From Germany to Bolivia and Back: A Patented Stamping Hammer with Counter and Its Inventor
From Our Holdings
This stamping hammer with an automatic counter was invented by the Leipzig furrier Gustav Maletzki (1884–1947). The nails on the head of the hammer stamp a mark on the inside of an animal pelt. A joining rod transfers the force of every blow to a mechanical counter, which conveniently shows the number of furs stamped and delivered to the tannery.
Travels as a Journeyman
The stamping hammer was made around 1930 and is one of the patented inventions for which Maletzki earned several awards. Maletzki's father was also a furrier, and in 1895 he moved with his family from Sieradz, Poland, to Leipzig. For centuries the German city, famous for its fairs, had been the center of the international fur trade, and many Jews worked in the industry. Gustav Maletzki spent several years as an apprentice and journeyman in Berlin, Brussels, Paris, and New York.
Return to Leipzig
Maletzki returned to Leipzig as an apparel furrier and founded his own company around 1910. Thanks to his innovative fur finishing methods, his business became highly successful and exported fur products to many countries in Europe. Even after the Nazis took power, Maletzki continued to apply for invention and utility model patents related to fur processing.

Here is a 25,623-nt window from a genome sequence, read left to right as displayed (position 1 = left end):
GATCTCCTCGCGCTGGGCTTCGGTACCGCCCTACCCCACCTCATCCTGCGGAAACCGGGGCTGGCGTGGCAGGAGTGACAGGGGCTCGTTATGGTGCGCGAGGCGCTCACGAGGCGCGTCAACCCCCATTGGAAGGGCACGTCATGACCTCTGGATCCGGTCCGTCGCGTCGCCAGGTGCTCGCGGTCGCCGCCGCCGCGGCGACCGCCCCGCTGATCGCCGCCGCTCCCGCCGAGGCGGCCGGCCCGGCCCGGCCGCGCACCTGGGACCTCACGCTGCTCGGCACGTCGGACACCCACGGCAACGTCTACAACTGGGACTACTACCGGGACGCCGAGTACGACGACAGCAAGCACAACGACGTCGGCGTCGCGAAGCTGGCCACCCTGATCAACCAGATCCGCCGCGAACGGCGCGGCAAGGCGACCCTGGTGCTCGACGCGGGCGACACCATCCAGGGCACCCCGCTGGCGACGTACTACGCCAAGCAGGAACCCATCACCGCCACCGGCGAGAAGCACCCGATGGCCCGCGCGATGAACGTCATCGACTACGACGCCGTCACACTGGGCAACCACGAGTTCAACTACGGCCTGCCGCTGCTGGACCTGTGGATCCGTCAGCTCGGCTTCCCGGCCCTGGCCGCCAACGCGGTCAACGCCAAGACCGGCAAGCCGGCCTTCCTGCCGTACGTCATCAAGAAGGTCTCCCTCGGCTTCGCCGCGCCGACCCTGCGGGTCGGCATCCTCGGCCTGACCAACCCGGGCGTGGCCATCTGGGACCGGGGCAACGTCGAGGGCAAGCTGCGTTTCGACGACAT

Escape to Bolivia
In autumn 1938, the German government ordered all Polish Jews to be deported. Facing the threat of forced expulsion, the Maletzki family gave up their company and fled to Bolivia in October 1938. There, Gustav Maletzki continued to work as an apparel furrier until his death in 1947.
|Title||Stamping hammer for raw animal pelts with counter, invented by Gustav Maletzki|
|Location and year of origin||Leipzig (?), 1930s|
|Dimensions||37 x 11,5 x 6,5 cm|
|Acquisition||Gift of Alfred Malecki|